6 Common Myths and Misconceptions About Diabetes
January W. Payne
Nearly 24 million Americans--or 1 in 10 adults--have diabetes, according to the
Yet there are many mistaken beliefs about diabetes.
1. Diabetes is not that serious
In fact, diabetes causes more deaths than breast cancer and HIV/AIDS combined, McLaughlin says. Still, people with type 2 diabetes--the most common form of the disease--may go a long while, even years, before being diagnosed because they may downplay their symptoms or write them off to other causes.
So if you're making frequent trips to the bathroom at night; experience extreme thirst, overwhelming fatigue, or blurry vision; or notice that you keep getting infections, ask your doctor to test you for diabetes. An early diagnosis can help ward off complications.
2. Eating too much sugar causes diabetes
"Certainly, anybody will benefit from eating less sugar...because it is not a nutrient-dense ingredient," McLaughlin says. That said, simply eating too much sugar does not cause diabetes.
3. Being overweight causes diabetes
Just because a person gains weight doesn't mean he or she is going to get type 2 diabetes. Having a body mass index over 25 is just one of several risk factors for diabetes, but there are many overweight people who never get the disease, McLaughlin says. Still, being obese--having a body mass index of 30 or more--is considered a major risk factor, and the increase seen in diabetes diagnoses has coincided with a dramatic increase in obesity in
Other risk factors for diabetes include being older than 45, a lack of regular physical activity, or a family history of diabetes. You're also at risk if you have high blood pressure, high cholesterol, polycystic ovary syndrome, metabolic syndrome, or acanthosis nigricans (a condition that causes dark, thickened skin around the armpits or neck).
Having suffered from gestational diabetes during pregnancy or given birth to a baby weighing more than 9 pounds also raises the risk of the disease. Also, African-Americans, Hispanic Americans, Asian-Americans, and American Indians are at higher risk of diabetes than are Caucasians.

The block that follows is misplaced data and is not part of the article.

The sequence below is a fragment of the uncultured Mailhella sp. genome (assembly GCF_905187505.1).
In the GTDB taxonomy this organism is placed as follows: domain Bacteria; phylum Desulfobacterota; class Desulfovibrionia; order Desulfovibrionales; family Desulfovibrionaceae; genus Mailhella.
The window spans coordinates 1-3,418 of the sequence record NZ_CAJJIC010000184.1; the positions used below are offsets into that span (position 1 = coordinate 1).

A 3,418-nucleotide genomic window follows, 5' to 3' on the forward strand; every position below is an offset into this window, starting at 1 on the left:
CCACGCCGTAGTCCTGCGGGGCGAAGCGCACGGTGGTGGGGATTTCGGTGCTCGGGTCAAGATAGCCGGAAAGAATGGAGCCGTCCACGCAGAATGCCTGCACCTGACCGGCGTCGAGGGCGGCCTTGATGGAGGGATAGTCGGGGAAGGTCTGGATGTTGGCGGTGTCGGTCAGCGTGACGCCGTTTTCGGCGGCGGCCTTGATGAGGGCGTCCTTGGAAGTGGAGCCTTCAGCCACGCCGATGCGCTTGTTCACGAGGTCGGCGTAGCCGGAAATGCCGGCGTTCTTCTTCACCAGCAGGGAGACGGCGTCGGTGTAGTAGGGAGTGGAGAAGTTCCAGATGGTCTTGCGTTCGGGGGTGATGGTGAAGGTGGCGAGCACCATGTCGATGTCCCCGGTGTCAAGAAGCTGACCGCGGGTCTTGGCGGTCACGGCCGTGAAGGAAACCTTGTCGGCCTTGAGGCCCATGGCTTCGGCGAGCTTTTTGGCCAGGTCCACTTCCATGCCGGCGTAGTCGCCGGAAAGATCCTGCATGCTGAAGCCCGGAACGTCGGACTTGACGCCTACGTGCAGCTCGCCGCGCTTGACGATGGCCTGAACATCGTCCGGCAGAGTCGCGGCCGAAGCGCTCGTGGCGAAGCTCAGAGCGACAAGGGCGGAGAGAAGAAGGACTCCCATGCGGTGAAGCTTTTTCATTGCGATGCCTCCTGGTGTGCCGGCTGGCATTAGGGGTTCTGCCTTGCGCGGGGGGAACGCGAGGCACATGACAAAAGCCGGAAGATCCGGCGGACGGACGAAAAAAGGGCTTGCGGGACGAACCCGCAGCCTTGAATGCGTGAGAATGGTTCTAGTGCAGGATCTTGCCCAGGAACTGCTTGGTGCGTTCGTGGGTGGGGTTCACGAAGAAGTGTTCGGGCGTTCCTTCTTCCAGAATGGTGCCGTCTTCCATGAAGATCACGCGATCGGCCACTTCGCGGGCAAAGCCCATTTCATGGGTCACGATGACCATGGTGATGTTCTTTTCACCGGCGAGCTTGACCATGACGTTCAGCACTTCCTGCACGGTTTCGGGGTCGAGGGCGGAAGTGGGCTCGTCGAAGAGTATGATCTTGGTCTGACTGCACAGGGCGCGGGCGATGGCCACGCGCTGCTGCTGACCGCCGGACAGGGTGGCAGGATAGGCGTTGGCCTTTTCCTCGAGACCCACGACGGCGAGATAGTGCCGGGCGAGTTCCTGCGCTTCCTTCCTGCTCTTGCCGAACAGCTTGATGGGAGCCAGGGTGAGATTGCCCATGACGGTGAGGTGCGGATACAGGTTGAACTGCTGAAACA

4. Having diabetes means you must eat foods that are different from everyone else's
People with diabetes don't need to follow a restricted diet but instead should try to follow the same healthful eating guidelines as everyone else, including choosing foods that are lower in fat, higher in nutrients, and contain an appropriate amount of calories, McLaughlin says.
"Everyone needs to be eating healthier. And if you haven't followed healthy eating habits before now, (a diagnosis) is a good wake-up call to make positive changes," she says.
5. A diabetes diagnosis means you automatically need insulin
That's the case with type 1 diabetes but not with type 2 diabetes. In some cases, proper diet, exercise, and oral medications, if needed, can keep type 2 diabetes under control for some time before insulin becomes necessary, McLaughlin says. The key is to make a lifestyle change. That means no smoking, more healthful eating habits, and regular exercise.
6. Only older people get diabetes
These days, children as young as age 5 are being diagnosed with type 2 diabetes, McLaughlin says. That's a big change from 20 or 30 years ago. When a child or adolescent was diagnosed back then, she says, "you could be almost 100 percent sure that he or she had type 1," which is also known as insulin-dependent diabetes or juvenile diabetes. Not anymore.
To help prevent diabetes in children, parents should try to encourage good habits for the entire family. That means less video game and TV time, more physical activity, less junk food, and smaller portions.
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